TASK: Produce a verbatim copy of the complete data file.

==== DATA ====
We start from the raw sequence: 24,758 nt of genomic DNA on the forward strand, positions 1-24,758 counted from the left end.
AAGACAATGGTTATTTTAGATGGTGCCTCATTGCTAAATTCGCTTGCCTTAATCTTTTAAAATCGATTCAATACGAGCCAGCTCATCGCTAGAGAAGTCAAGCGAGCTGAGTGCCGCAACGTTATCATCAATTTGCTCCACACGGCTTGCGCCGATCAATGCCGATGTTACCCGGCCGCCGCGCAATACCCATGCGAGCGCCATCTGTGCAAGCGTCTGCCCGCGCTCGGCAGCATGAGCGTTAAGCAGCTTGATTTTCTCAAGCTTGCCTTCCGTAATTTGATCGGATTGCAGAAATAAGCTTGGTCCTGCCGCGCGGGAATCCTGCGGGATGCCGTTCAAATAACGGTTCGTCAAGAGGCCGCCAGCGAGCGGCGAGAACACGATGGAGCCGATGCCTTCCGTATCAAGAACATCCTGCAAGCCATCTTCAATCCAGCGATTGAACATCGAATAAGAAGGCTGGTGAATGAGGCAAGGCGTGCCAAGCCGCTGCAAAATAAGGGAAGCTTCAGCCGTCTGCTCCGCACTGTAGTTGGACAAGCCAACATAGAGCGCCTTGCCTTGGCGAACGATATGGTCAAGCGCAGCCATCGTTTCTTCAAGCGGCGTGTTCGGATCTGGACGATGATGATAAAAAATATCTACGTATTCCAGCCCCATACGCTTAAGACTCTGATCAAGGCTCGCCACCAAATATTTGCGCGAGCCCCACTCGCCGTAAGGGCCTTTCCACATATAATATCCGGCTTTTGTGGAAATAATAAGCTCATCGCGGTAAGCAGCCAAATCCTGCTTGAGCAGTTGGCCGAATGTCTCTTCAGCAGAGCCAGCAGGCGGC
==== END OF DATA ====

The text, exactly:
We start from the raw sequence: 24,758 nt of genomic DNA on the forward strand, positions 1-24,758 counted from the left end.
AAGACAATGGTTATTTTAGATGGTGCCTCATTGCTAAATTCGCTTGCCTTAATCTTTTAAAATCGATTCAATACGAGCCAGCTCATCGCTAGAGAAGTCAAGCGAGCTGAGTGCCGCAACGTTATCATCAATTTGCTCCACACGGCTTGCGCCGATCAATGCCGATGTTACCCGGCCGCCGCGCAATACCCATGCGAGCGCCATCTGTGCAAGCGTCTGCCCGCGCTCGGCAGCATGAGCGTTAAGCAGCTTGATTTTCTCAAGCTTGCCTTCCGTAATTTGATCGGATTGCAGAAATAAGCTTGGTCCTGCCGCGCGGGAATCCTGCGGGATGCCGTTCAAATAACGGTTCGTCAAGAGGCCGCCAGCGAGCGGCGAGAACACGATGGAGCCGATGCCTTCCGTATCAAGAACATCCTGCAAGCCATCTTCAATCCAGCGATTGAACATCGAATAAGAAGGCTGGTGAATGAGGCAAGGCGTGCCAAGCCGCTGCAAAATAAGGGAAGCTTCAGCCGTCTGCTCCGCACTGTAGTTGGACAAGCCAACATAGAGCGCCTTGCCTTGGCGAACGATATGGTCAAGCGCAGCCATCGTTTCTTCAAGCGGCGTGTTCGGATCTGGACGATGATGATAAAAAATATCTACGTATTCCAGCCCCATACGCTTAAGACTCTGATCAAGGCTCGCCACCAAATATTTGCGCGAGCCCCACTCGCCGTAAGGGCCTTTCCACATATAATATCCGGCTTTTGTGGAAATAATAAGCTCATCGCGGTAAGCAGCCAAATCCTGCTTGAGCAGTTGGCCGAATGTCTCTTCAGCAGAGCCAGCAGGCGGC